About the book
As Hensen defined them in 1887, planktons are all organisms in the water column which are passively ‘drifting’ along with water movements. Phytoplankton are types of plankton that live either as solitary individuals or multi-chain formed forms (or colonial forms) in the water column. The main types of phytoplankton in the marine systems are diatoms, dinoflagellates, coccolithophores and some other flagellates. The blue-green and green algae are very abundant in freshwater systems but are of lesser significance in the sea.
Phytoplankton have among them autotroph organisms which are fixing solar energy by photosynthesis, using carbon dioxide, nutrients such as N, P and various trace metals such as Fe, Zn, Co and Mg. These autotrophs contain photosynthetic pigments such as chlorophylls and carotenoids. Some phytoplankton organisms, mainly dinoflagellates can be temporarily heterotrophic which builds up organic particulate matter from dissolved organic substances (osmotrophy) or even particulate organic matter (phagotrophy).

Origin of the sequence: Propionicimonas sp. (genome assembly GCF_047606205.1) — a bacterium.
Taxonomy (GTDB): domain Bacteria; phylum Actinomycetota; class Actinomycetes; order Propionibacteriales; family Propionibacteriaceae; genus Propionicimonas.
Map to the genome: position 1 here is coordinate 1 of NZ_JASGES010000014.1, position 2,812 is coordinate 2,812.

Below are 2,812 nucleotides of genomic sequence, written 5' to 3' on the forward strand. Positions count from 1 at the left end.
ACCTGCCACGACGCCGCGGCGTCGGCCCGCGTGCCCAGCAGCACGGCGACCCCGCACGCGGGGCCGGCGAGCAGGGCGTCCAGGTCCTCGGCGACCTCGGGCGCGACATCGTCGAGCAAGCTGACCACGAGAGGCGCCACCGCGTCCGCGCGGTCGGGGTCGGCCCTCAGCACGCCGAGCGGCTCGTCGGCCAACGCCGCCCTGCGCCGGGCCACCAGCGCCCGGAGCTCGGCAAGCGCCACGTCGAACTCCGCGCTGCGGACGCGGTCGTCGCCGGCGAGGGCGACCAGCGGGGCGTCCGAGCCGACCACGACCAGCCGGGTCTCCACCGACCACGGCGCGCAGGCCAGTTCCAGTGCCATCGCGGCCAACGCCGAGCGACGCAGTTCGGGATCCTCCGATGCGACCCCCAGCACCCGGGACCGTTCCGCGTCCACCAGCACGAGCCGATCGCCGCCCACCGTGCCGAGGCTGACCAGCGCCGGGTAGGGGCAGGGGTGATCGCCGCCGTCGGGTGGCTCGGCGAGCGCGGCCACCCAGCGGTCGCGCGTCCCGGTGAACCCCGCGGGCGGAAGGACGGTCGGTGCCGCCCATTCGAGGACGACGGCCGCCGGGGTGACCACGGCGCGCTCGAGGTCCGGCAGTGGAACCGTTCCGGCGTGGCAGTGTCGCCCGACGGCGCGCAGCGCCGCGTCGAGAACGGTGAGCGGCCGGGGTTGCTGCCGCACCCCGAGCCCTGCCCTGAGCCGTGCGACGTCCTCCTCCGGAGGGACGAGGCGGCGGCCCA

The book will discuss the physical and chemical characteristics of the marine environment and some large freshwater systems in relation to phytoplankton growth, temporal and spatial variations in phytoplankton community, and the taxonomy, horizontal and vertical distribution. It will be a self-contained collection of scholarly chapters targeting an audience of researchers, academics and students as well as experts and professionals working in the field of marine ecosystems.